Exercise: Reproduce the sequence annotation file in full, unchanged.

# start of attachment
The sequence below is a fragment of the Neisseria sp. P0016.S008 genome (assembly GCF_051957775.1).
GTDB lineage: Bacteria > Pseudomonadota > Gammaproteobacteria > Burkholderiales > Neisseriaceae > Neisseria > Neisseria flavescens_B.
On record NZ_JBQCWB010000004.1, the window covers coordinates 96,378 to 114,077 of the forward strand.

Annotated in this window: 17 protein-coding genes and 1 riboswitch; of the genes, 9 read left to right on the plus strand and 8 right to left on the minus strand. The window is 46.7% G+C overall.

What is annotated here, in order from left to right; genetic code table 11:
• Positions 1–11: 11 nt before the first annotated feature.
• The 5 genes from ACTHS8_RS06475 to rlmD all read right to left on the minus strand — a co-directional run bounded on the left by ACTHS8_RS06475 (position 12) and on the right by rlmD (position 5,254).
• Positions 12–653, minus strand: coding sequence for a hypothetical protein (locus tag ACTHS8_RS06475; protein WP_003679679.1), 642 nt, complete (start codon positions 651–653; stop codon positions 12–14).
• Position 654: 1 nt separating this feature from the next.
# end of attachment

The sequence below is a fragment of the Neisseria sp. P0016.S008 genome (assembly GCF_051957775.1).
GTDB lineage: Bacteria > Pseudomonadota > Gammaproteobacteria > Burkholderiales > Neisseriaceae > Neisseria > Neisseria flavescens_B.
On record NZ_JBQCWB010000004.1, the window covers coordinates 96,378 to 114,077 of the forward strand.

Annotated in this window: 17 protein-coding genes and 1 riboswitch; of the genes, 9 read left to right on the plus strand and 8 right to left on the minus strand. The window is 46.7% G+C overall.

What is annotated here, in order from left to right; genetic code table 11:
• Positions 1–11: 11 nt before the first annotated feature.
• The 5 genes from ACTHS8_RS06475 to rlmD all read right to left on the minus strand — a co-directional run bounded on the left by ACTHS8_RS06475 (position 12) and on the right by rlmD (position 5,254).
• Positions 12–653, minus strand: coding sequence for a hypothetical protein (locus tag ACTHS8_RS06475; protein WP_003679679.1), 642 nt, complete (start codon positions 651–653; stop codon positions 12–14).
• Position 654: 1 nt separating this feature from the next.